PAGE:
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This was an interesting point brought up on the Facebook group wherein Alan Bahr was invoked to rule upon it. By the book, weapons capable of doing Hull damage will simply obliterate anything they go up against that doesn't have Hull Points (something generally restricted to spaceships). However, some armor has at least 1 Hull Point and also has DR.

Some of the heaviest armor also provides you with 1 Hull Point (Hull) of protection. This is equivalent to the lightest raw protection on a space vessel, and it blocks all physical damage until an enemy first punches through that layer (some exceptions exist to this rule, as noted for various attacks). An attack that inflicts any amount of hull damage destroys a suit of armor, including one offering one or more Hull Points of protection.

The question which comes up is how this interacts with the AVPL (Anti-Vehicular PayLoad) quality on some weapons.

This weapon can damage large objects and vehicles that have hull points (see page vehicular Payload) 147). When an attack with this weapon hits a target with Hull Points, the target loses 1 Hull Point. This may destroy the source of the target’s Hull Points, such as a suit of heavy armor. Against any target without Hull Points, roll the weapon’s listed damage as normal.

Especially using the Custom Armor rules, it is possible to have armor with high DR (Damage Reduction), but no Hull Points, which leads to the odd situation where armor without Hull Points might be more useful against an AVPL payload since it will blunt some of the damage, and it can take more than one hit without becoming useless.

How exactly does one balance this out and have it make sense in the context of the system?

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There are two solutions I'd run with (pending me issuing a formal errata):

1.) When the APVL quality is used against a target with no Hull Points, it ignores 4 points of Damage Reduction.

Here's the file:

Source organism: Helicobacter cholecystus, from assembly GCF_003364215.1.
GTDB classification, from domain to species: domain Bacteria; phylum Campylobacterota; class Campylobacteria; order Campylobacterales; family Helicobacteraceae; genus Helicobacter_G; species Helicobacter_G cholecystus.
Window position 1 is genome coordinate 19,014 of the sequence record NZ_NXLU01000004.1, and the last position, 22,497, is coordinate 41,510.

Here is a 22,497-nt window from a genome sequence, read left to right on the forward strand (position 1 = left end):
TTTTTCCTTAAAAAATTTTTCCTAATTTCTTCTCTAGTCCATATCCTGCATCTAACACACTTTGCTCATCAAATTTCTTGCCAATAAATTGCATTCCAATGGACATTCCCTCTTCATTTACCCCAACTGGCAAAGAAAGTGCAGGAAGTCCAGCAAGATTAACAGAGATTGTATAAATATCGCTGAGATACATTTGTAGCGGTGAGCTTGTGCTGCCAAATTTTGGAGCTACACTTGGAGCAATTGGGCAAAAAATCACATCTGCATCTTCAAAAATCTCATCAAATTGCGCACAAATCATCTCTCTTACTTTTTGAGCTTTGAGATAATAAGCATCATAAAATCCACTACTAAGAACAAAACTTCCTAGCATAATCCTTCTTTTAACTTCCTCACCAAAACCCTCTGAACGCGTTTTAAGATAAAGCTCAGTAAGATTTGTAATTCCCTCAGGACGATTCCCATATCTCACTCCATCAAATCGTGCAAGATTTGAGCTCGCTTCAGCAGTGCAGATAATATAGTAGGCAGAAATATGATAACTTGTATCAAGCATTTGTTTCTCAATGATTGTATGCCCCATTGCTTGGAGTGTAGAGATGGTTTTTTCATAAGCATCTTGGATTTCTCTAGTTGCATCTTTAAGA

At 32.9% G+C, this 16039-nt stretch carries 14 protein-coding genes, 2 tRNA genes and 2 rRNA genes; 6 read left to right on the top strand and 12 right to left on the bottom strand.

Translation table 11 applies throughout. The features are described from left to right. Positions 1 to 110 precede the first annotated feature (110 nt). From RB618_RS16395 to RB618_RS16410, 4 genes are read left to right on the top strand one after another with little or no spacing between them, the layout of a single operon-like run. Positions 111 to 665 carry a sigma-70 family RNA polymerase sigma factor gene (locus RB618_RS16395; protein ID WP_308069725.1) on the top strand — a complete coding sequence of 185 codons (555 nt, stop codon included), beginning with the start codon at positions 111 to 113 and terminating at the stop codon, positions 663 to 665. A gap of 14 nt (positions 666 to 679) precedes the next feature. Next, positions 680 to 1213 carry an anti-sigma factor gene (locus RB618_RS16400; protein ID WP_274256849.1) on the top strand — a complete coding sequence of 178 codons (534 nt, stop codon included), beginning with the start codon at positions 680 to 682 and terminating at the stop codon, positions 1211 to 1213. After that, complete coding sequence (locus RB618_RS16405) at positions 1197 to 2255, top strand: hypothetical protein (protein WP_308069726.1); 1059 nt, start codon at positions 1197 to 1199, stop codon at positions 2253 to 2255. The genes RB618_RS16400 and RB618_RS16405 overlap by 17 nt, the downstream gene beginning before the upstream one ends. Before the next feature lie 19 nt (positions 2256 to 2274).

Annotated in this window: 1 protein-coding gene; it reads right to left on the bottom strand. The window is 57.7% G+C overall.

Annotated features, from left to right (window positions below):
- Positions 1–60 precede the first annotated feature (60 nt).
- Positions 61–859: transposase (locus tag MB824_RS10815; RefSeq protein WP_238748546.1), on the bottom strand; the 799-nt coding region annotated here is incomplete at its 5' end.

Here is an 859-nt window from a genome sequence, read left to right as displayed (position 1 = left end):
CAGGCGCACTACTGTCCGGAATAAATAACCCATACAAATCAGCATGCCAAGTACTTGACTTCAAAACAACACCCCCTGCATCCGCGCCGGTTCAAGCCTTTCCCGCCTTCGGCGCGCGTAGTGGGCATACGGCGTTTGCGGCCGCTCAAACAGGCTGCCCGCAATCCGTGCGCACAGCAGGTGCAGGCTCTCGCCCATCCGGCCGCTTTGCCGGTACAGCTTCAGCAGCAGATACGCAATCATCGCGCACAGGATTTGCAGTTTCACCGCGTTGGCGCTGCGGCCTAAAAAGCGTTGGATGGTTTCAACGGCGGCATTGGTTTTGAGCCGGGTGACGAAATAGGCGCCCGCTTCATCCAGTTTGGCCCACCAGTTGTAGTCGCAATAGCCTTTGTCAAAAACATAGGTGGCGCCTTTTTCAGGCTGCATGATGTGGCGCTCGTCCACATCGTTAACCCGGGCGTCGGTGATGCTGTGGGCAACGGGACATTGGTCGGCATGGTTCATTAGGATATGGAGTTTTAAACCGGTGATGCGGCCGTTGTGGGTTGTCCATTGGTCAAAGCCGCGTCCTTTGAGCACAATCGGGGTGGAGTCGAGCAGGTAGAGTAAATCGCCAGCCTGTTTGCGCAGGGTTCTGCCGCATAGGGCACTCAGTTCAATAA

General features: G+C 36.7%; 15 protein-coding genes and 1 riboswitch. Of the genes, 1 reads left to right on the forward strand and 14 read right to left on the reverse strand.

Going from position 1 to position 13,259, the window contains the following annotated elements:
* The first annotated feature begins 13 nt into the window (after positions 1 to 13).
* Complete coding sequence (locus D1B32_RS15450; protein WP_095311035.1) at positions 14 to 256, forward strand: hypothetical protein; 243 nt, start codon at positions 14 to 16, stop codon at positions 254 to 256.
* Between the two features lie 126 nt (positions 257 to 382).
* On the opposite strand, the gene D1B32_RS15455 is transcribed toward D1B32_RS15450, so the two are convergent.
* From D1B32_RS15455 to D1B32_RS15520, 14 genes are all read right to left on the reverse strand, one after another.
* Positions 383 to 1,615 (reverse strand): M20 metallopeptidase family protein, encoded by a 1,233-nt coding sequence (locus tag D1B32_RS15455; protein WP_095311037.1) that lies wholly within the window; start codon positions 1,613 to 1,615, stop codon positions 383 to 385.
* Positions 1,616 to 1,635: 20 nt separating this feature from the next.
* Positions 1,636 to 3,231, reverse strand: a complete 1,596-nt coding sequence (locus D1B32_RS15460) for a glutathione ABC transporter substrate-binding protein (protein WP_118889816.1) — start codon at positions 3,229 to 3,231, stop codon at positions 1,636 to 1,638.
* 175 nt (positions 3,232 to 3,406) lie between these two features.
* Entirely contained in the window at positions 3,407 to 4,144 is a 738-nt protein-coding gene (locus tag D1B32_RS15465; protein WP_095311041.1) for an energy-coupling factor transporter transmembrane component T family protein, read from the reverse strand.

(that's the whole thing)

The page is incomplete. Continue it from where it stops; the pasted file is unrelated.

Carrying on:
Drawbacks to this one:

  • More bookkeeping
  • It makes AVPL half as good as the Breacher for less than half the points.

If you can live with those drawbacks, that's a good fix.

2.) Rewrite the AVPL text to thus: This weapon can damage large objects and vehicles that have hull points (see page 147). When an attack with this weapon hits a target with Hull Points, the target loses 1 Hull Point. This may destroy the source of the target’s Hull Points, such as a suit of heavy armor. Against any target without Hull Points, roll the weapon’s listed damage, increased by +1d6, and giving this weapon the Armor Piercing Quality

There's a bit more there than I'd like to introduce into the rules, but it's probably a better "balanced" revision.

EDIT: I guess I have to put references in for how I came to this solution? I wrote the game.

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  • \$\begingroup\$ :) I guess I can't just keep citing you if you're writing your own words. \$\endgroup\$ – Sean Duggan Nov 30 '17 at 21:19
  • \$\begingroup\$ Hi Alan, and welcome to the site. Thanks for checking out our tour, and for establishing who you are. We do need people to base their answers on cited fact or experience or expertise the majority of the time, since it's part of what keeps our site working well & being a reliable source. (Sorta like Wikipedia, mostly unlike Yahoo Answers.) Being the person who wrote the game is pretty good as far as expertise goes. Also if you happen to want to drop by, we have Role-playing Games Chat which you can access now that you have 20+ rep. \$\endgroup\$ – doppelgreener Dec 1 '17 at 0:04
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My personal take on it:

If you wanted to keep the flavor of it, you could have the armor "cook" if hit with more than one Hull Point of damage, or roll for damage on top of the Hull Point damage and if that roll exceeds the DR, the armor "cooks".

To me, that keeps the spirit of armor with Hull Points, that normal weapons can't scratch them, still means that they will lose that armor if fired upon by a ship weapon, and that they can sometimes take more than one hit from an AVPL weapon before they lose the armor.

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